Researchers at the University of Pennsylvania’s School of Veterinary Medicine’s New Bolton Center have planned a multidisciplinary study to explore the effects of the combined use of Lasix and bisphosphonates in racehorses.
Led by Dr. Mary Robinson, assistant professor of veterinary pharmacology and director of the Equine Pharmacology Laboratory at Penn Vet’s New Bolton Center, this landmark study is poised to be the first comprehensive analysis of the two drugs that, when used concurrently could be capable of diminishing bone integrity and compromising cardiac function in racehorses. These effects have the potential to contribute to catastrophic injuries on the racetrack.
“The beauty of this study is that it will use a multi-disciplinary approach to assess the interaction between these two drugs that we know are administered to racehorses,” said Robinson. “By coupling our state-of-the art imaging technologies with the scope of expertise among the other investigators on this project, we will be able to produce solid, unbiased data that will address some of the unknowns surrounding the use of these medications.”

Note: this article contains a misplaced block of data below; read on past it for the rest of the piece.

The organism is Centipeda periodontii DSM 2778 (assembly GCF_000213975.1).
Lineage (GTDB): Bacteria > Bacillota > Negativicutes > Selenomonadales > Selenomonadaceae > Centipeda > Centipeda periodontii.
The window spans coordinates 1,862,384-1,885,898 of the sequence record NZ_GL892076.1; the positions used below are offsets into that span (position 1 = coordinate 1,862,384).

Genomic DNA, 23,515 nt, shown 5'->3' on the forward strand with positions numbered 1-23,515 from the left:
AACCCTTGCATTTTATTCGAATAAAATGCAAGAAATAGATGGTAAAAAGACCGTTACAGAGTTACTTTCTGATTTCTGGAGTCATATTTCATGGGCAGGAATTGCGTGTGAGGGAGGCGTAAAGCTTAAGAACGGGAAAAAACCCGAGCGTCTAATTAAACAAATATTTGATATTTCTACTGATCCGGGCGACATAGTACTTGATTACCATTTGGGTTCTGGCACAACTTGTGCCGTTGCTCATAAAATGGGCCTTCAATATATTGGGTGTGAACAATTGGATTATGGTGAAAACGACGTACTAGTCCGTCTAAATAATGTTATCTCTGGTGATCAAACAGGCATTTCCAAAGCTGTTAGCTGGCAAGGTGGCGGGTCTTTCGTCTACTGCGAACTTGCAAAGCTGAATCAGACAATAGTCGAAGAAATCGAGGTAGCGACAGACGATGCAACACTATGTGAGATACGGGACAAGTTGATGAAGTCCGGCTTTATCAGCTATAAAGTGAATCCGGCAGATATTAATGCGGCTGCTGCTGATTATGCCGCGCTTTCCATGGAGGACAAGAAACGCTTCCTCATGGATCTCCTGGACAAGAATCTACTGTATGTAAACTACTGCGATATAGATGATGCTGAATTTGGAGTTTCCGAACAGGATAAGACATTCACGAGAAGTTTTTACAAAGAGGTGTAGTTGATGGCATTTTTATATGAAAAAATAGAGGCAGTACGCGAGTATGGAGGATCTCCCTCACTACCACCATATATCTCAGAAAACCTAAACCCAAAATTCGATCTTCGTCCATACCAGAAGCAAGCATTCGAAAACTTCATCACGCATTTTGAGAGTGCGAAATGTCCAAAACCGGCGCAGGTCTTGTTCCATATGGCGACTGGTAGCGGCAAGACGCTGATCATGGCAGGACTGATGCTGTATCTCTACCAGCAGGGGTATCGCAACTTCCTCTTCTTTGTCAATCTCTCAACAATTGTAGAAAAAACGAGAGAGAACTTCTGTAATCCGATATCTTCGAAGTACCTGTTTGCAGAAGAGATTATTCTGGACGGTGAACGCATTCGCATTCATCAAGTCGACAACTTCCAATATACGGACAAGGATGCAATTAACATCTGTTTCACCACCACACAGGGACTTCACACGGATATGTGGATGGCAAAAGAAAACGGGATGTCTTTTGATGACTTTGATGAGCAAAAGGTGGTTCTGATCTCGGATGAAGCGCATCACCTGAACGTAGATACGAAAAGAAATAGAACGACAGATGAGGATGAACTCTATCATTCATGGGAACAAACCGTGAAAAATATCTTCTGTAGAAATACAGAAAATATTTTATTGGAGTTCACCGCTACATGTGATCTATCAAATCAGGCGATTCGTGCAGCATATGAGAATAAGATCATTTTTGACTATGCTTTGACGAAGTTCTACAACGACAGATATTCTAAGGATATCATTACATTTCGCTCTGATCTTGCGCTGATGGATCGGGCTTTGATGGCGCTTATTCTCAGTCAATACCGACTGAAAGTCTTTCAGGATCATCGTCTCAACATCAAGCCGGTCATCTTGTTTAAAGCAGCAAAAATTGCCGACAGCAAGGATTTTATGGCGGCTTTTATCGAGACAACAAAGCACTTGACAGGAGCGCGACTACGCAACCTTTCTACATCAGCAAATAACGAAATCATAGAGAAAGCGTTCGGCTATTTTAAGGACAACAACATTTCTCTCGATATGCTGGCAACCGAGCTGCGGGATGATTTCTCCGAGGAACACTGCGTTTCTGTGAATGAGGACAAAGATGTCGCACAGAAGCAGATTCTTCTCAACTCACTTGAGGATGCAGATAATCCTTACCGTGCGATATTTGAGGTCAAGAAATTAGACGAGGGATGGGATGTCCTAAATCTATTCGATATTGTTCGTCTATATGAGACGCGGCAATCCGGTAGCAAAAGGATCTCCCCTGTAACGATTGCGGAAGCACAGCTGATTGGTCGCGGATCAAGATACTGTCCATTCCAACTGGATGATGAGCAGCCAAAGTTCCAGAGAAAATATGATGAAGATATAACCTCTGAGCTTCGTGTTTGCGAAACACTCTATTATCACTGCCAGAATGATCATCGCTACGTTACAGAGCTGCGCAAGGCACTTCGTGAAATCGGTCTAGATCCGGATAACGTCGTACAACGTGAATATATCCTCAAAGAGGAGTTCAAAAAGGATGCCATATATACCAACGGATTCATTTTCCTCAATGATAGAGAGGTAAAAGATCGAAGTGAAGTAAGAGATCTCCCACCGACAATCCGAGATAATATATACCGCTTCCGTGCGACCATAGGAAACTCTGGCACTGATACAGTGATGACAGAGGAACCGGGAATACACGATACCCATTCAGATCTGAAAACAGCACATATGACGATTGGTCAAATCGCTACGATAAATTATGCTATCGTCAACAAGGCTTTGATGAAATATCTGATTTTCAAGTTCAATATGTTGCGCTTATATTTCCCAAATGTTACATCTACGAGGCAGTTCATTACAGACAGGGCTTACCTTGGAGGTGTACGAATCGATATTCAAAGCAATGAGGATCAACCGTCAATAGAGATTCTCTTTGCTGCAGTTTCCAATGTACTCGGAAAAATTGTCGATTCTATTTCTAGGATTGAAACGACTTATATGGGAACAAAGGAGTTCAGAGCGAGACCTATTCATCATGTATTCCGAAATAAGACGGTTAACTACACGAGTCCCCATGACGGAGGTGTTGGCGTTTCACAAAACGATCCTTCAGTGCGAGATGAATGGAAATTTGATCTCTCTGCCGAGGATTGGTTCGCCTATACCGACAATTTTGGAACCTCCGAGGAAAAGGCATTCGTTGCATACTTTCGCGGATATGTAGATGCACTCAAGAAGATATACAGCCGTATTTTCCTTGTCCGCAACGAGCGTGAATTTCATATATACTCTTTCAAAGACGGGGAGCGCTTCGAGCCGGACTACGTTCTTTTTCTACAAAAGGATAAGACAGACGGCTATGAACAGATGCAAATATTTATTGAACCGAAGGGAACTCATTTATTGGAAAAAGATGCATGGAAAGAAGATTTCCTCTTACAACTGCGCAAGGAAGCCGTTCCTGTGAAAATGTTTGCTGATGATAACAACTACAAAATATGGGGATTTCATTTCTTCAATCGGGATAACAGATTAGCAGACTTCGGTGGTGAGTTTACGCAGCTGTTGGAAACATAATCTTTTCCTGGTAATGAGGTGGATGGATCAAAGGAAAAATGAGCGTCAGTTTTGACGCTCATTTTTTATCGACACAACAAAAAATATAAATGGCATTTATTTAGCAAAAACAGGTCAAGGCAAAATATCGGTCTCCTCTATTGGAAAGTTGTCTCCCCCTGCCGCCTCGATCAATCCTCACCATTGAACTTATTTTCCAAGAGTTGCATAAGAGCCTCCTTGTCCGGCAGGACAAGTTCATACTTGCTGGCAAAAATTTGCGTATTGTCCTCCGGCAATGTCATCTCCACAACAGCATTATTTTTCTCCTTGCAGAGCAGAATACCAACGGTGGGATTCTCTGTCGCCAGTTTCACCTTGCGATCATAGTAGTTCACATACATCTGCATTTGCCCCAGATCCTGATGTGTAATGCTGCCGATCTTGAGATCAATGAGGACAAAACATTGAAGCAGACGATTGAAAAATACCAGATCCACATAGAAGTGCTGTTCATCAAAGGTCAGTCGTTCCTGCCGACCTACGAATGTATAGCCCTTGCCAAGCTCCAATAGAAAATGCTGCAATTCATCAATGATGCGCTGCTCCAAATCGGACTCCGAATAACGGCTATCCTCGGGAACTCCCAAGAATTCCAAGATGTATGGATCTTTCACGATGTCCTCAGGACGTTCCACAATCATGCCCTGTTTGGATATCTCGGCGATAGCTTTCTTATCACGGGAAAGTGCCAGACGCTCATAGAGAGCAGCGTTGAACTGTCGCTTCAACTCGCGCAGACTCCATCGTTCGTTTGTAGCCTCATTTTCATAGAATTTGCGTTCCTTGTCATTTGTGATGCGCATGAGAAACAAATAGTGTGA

Nearly 85% of racehorses in the United States receive furosemide, commonly referred to as Lasix, to prevent or reduce the severity of exercise-induced pulmonary hemorrhage. Also used in human medicine to treat heart conditions, the drug is known to cause a short-term loss of calcium and increase the risk of fractures in human patients. But because horses can quickly recover from a calcium deficit, the researchers speculate that Lasix alone is unlikely to be the root cause for catastrophic, racing-related breakdowns which, according to The Jockey Club Equine Injury Database, occur at a rate of approximately 1.6 in 1,000 starts.
Bisphosphonates are a group of medicines that slow down or prevent bone loss, strengthening bones. Bisphosphonates inhibit osteoclasts which are responsible for breaking down and reabsorbing minerals such as calcium from bone (the process is known as bone resorption).
Lasix (Salix), also known as furosemide, described as an anti-bleeding medication, is used by veterinarians in horseracing to prevent respiratory bleeding in horses running at high speed. Blood entering the lungs during high physical activity can cause a pulmonary hemorrhage and result in death. It’s no secret that furosemide is both effective in preventing or lessening exercise-induced pulmonary hemorrhage, or that the drug has been shown to make horses lose weight through dehydration—a side effect many people believe makes the substance attractive as a performance enhancer.